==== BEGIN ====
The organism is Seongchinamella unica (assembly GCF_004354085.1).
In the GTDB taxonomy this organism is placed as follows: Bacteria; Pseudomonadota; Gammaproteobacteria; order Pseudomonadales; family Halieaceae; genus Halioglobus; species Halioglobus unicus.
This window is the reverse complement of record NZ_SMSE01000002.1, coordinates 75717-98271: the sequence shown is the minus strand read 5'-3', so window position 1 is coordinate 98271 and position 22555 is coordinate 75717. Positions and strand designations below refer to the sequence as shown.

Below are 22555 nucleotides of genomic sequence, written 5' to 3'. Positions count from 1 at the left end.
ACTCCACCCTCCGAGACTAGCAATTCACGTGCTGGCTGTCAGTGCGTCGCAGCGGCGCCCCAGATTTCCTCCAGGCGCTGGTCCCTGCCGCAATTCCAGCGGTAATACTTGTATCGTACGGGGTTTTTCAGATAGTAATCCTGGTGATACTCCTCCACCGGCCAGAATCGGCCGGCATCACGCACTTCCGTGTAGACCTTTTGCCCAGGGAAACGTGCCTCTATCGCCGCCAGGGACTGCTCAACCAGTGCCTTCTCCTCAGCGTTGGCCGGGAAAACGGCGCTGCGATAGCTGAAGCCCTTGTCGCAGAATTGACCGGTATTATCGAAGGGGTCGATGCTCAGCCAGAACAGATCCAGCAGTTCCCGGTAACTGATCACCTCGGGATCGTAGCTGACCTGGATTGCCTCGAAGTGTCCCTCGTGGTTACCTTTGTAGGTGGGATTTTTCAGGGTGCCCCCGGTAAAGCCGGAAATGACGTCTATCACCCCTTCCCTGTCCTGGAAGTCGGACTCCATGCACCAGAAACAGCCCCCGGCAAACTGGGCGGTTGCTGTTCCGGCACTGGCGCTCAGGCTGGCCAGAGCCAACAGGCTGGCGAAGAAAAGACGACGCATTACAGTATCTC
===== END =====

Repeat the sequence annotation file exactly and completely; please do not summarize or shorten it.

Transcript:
The organism is Seongchinamella unica (assembly GCF_004354085.1).
In the GTDB taxonomy this organism is placed as follows: Bacteria; Pseudomonadota; Gammaproteobacteria; order Pseudomonadales; family Halieaceae; genus Halioglobus; species Halioglobus unicus.
This window is the reverse complement of record NZ_SMSE01000002.1, coordinates 75717-98271: the sequence shown is the minus strand read 5'-3', so window position 1 is coordinate 98271 and position 22555 is coordinate 75717. Positions and strand designations below refer to the sequence as shown.

Below are 22555 nucleotides of genomic sequence, written 5' to 3'. Positions count from 1 at the left end.
ACTCCACCCTCCGAGACTAGCAATTCACGTGCTGGCTGTCAGTGCGTCGCAGCGGCGCCCCAGATTTCCTCCAGGCGCTGGTCCCTGCCGCAATTCCAGCGGTAATACTTGTATCGTACGGGGTTTTTCAGATAGTAATCCTGGTGATACTCCTCCACCGGCCAGAATCGGCCGGCATCACGCACTTCCGTGTAGACCTTTTGCCCAGGGAAACGTGCCTCTATCGCCGCCAGGGACTGCTCAACCAGTGCCTTCTCCTCAGCGTTGGCCGGGAAAACGGCGCTGCGATAGCTGAAGCCCTTGTCGCAGAATTGACCGGTATTATCGAAGGGGTCGATGCTCAGCCAGAACAGATCCAGCAGTTCCCGGTAACTGATCACCTCGGGATCGTAGCTGACCTGGATTGCCTCGAAGTGTCCCTCGTGGTTACCTTTGTAGGTGGGATTTTTCAGGGTGCCCCCGGTAAAGCCGGAAATGACGTCTATCACCCCTTCCCTGTCCTGGAAGTCGGACTCCATGCACCAGAAACAGCCCCCGGCAAACTGGGCGGTTGCTGTTCCGGCACTGGCGCTCAGGCTGGCCAGAGCCAACAGGCTGGCGAAGAAAAGACGACGCATTACAGTATCTC